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Energy-Water Nexus: Amount of Energy Needed to Supply, Use, and Treat Water Is Location-Specific and Can Be Reduced by Certain Technologies and Approaches

GAO-11-225 Published: Mar 23, 2011. Publicly Released: Apr 19, 2011.
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Providing drinking water and wastewater services are two key functions needed to support an urban lifestyle. To provide these services, energy is needed to extract, use, and treat water and wastewater. As the demand for water increases, the energy demands associated with providing water services are similarly expected to grow. GAO was asked to describe what is known about (1) the energy needed for the urban water lifecycle and (2) technologies and approaches that could lessen the energy needed for the lifecycle and barriers that exist to their adoption. To address these issues, GAO reviewed scientific studies, government-sponsored research, and other reports and interviewed specialists from a variety of organizations, including drinking water and wastewater utilities; federal, state, and local government offices responsible for water or energy; and relevant nonprofit groups, about the energy needed to move, use, and treat water. GAO also selected three cities--Memphis, Tennessee; San Diego, California; and Washington, D.C.--as illustrative case studies to help understand the energy demands of the lifecycle in different areas of the country. GAO is not making any recommendations in this report. A draft was provided to the Departments of Defense, Energy (DOE), and the Interior, and the Environmental Protection Agency (EPA). DOE and EPA provided technical comments, which we incorporated as appropriate..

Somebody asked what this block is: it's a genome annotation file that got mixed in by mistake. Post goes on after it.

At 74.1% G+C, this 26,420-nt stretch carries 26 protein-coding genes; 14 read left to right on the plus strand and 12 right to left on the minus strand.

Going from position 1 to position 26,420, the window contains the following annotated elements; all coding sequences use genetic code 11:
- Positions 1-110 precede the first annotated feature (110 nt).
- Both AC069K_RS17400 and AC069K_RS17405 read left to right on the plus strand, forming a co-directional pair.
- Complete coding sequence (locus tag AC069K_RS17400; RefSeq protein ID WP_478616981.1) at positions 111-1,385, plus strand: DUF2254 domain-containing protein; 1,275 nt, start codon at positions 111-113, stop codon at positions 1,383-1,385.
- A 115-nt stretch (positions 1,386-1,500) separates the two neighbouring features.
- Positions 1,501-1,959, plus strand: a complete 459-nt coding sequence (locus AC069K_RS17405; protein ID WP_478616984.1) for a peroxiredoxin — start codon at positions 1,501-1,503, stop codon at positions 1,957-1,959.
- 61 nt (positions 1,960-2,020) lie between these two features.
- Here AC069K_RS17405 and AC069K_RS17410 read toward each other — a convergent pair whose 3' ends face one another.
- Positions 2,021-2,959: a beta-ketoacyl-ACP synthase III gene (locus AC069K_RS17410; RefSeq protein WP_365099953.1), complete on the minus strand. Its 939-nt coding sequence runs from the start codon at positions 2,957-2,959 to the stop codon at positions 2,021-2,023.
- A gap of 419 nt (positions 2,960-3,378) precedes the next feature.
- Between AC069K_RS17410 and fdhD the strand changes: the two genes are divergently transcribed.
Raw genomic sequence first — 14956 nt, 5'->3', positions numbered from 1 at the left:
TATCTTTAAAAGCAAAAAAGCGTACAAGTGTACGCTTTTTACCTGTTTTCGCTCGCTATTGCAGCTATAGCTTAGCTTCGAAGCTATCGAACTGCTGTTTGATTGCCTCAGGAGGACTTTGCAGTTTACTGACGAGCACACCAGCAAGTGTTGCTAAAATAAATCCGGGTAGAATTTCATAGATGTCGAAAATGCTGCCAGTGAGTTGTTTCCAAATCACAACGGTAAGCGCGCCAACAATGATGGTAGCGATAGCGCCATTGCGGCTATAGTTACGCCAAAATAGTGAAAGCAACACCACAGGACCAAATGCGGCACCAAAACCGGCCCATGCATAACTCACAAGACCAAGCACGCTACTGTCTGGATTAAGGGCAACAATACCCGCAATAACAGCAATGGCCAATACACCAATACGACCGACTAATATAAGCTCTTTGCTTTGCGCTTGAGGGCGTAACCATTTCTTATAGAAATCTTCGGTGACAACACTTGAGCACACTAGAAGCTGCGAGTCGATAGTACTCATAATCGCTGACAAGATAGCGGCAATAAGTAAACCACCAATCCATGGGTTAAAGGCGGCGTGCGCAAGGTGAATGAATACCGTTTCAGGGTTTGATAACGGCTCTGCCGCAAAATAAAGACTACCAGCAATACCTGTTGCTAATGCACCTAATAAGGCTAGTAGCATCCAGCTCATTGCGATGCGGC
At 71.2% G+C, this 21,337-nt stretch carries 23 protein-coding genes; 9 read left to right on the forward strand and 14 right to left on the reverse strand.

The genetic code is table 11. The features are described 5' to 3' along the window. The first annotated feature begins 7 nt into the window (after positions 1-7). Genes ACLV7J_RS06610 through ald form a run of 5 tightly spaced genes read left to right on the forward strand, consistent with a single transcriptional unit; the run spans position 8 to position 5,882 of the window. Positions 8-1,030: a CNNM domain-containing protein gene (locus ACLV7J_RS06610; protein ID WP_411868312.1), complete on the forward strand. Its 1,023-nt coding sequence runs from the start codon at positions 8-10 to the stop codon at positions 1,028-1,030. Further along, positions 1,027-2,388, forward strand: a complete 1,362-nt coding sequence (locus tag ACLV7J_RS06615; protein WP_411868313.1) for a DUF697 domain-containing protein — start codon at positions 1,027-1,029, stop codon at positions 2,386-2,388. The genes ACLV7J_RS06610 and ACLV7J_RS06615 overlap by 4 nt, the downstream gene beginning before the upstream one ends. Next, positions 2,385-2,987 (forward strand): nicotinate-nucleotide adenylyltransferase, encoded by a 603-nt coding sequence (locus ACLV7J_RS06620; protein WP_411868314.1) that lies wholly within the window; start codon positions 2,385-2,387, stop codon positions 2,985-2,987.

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Energy efficiencyEnergy planningNatural resource managementNatural resourcesPotable waterSafe drinking waterUrban economic developmentUrban planningWastewater managementWater qualityTechnology